Florida Ag Boss Says Hemp Could Me Major Industry, Appoints Cannabis Czar

February 7, 2019

Saying hemp is poised to be a “multibillion-dollar industry in the state,” Agriculture Commissioner Nikki Fried on Wednesday appointed the state’s first cannabis czar.

Fried, a Democrat elected in November who made increasing access to medical marijuana one of the cornerstones of her campaign, tapped Holly Bell, a former banker, to serve as director of cannabis. Fried created the position after taking over the Department of Agriculture and Consumer Services last month.

Bell, who has a degree in agricultural economics from Purdue University, has worked as a cannabis consultant in other states and helped “build the infrastructure to create Tennessee’s industrial hemp program,” according to a news release issued by Fried’s office Wednesday.

Fried said Bell will work with farmers and scientists to help develop Florida’s nascent hemp industry following the passage of a federal farm bill that broadly legalized hemp, a cannabis plant that does not contain euphoria-inducing THC. Also, Bell will monitor other state agencies’ activities regarding medical marijuana.

“The stakes are really high here in our state to get this right. Studies show that Florida can be the number one state in America for medical marijuana and to help involve and bring up this industry,” Fried told reporters at a news conference announcing Bell’s appointment.

Bell said she helped Tennessee farmers embrace hemp as an alternative to tobacco, soybeans, cattle and cotton — crops similar to those grown in Florida.

“Hemp is a multibillion-dollar opportunity and potential for the state of Florida and the agriculture community as an alternative crop. After 80 years of stalled progress, we can finally begin to put cannabis to work for farmers, consumers and patients here in Florida,” Bell said at a news conference.

Fried, a lawyer and onetime medical marijuana lobbyist, called cannabis her department’s “top priority.”

She also ticked off a list of problems with the state’s implementation of a constitutional amendment, approved by voters in 2016, that legalized medical marijuana for a broad swath of patients.

Insurance companies do not cover the cannabis treatment, cities have prohibited marijuana operators from opening retail stores, and “we don’t have enough licenses” for operators to meet patient demand, Fried said.

“When we have a supply problem, we can’t reduce the cost,” she said.

The state also needs to revisit the “vertical integration” system that requires operators to grow, process and distribute cannabis and related products, Fried said. Moving away from vertical integration could involve opening the industry to companies that wouldn’t be responsible for all aspects of the cannabis business. For example, some companies could operate solely as dispensaries or as growers.

While many of the items Fried identified would require action by the Legislature or the state Department of Health, the agriculture commissioner said she intends to crack down on unregulated hemp-based products being sold at gas stations, grocery stores and smoke shops throughout Florida.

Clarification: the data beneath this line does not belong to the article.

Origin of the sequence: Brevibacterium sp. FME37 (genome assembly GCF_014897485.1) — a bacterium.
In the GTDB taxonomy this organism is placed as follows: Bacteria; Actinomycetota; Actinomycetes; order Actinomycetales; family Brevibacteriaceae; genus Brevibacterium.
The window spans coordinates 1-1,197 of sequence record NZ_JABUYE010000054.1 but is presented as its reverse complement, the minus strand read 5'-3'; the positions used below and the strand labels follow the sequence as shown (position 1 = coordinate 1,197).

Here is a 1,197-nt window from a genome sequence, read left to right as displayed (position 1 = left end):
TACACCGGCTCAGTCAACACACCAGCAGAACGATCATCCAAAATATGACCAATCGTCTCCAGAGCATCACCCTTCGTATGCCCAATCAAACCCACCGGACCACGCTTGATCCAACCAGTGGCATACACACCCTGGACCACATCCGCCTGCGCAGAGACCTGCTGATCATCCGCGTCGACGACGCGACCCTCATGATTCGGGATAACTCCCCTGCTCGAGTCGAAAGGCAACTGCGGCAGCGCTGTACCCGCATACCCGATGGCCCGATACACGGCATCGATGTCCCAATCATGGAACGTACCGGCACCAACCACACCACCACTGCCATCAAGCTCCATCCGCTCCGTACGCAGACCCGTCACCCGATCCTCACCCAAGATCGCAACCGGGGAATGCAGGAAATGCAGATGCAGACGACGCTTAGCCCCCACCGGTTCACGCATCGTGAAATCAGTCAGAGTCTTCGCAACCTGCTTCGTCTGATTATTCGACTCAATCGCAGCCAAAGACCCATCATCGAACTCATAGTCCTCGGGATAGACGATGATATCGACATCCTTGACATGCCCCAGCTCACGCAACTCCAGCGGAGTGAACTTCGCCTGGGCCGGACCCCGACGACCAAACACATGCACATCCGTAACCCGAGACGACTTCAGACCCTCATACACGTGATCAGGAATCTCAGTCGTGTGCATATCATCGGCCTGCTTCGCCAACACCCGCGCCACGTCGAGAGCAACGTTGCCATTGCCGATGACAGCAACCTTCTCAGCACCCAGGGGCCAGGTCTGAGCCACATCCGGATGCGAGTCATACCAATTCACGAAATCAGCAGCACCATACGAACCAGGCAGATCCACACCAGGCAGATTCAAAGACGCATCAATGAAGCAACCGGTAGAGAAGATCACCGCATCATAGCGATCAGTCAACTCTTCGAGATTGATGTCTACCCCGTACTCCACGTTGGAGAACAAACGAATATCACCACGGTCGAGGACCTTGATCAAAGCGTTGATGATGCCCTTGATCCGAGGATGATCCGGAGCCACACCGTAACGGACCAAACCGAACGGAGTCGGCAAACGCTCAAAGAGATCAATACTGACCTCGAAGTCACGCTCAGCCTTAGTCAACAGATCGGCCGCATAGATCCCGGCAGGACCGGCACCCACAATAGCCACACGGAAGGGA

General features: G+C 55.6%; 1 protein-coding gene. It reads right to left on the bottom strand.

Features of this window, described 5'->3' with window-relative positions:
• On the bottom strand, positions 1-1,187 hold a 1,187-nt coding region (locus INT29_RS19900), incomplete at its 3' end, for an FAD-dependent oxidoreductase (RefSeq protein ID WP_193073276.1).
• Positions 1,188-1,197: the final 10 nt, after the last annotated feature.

Many of the products contain or are advertised as containing low levels of non-euphoric cannabidiol, or CBD. The products, sold in oil, edible or even whole-flower form, are untested in Florida and have become a source of confusion for law enforcement officials and prosecutors.

Following the passage of the federal farm bill, which took hemp off the list of controlled substances, the state needs to oversee industrial hemp — which is used for rope, textiles and plastics, among other things — as well as all aspects of hemp-related products that are ingested or used in other ways by humans or animals, Fried said.

“Part of all of this is getting CBD to be regulated here in our state, grown here in our state, manufactured here, processed here, delivered here and to be part of ‘Fresh From Florida.’ This is a consumer issue. It is our job to make sure that the citizens of our state who are buying CBD know what is in it. You don’t have that right now,” she said.

When asked what her first task will be as the agriculture department’s cannabis chief, Bell paused.

“That’s a good question,” she said. “I’ve got to do a lot of research and get to know the team and work with the commissioner and put an outline together for her vision. Then, we’ll be implementing that.”

by Dara Kam, The News Service of Florida

Comments

3 Responses to “Florida Ag Boss Says Hemp Could Me Major Industry, Appoints Cannabis Czar”

  1. Duke of Wawbeek on February 7th, 2019 10:13 pm

    It might accidentally get crossbred with some of these domestic strain’s pollen, coming out of these creek bottoms, giving it a degree of kick.

  2. Sound about right on February 7th, 2019 8:51 am

    It takes talking about the money that something will bring in before anyone thinks it’s a good idea. Sounds about right for America.
    Wish people would get as serious with telling us what kind of antibiotics and steroids (and whatever else) are in our FOOD as they are with what’s in the cbd oil sold at a gas station.

  3. gmp on February 7th, 2019 2:03 am

    Hemp is one of the most industrially useful plants on the planet. An acre of hemp grown every year versus an acre of trees that takes 20 years to grow is ECO conscious.





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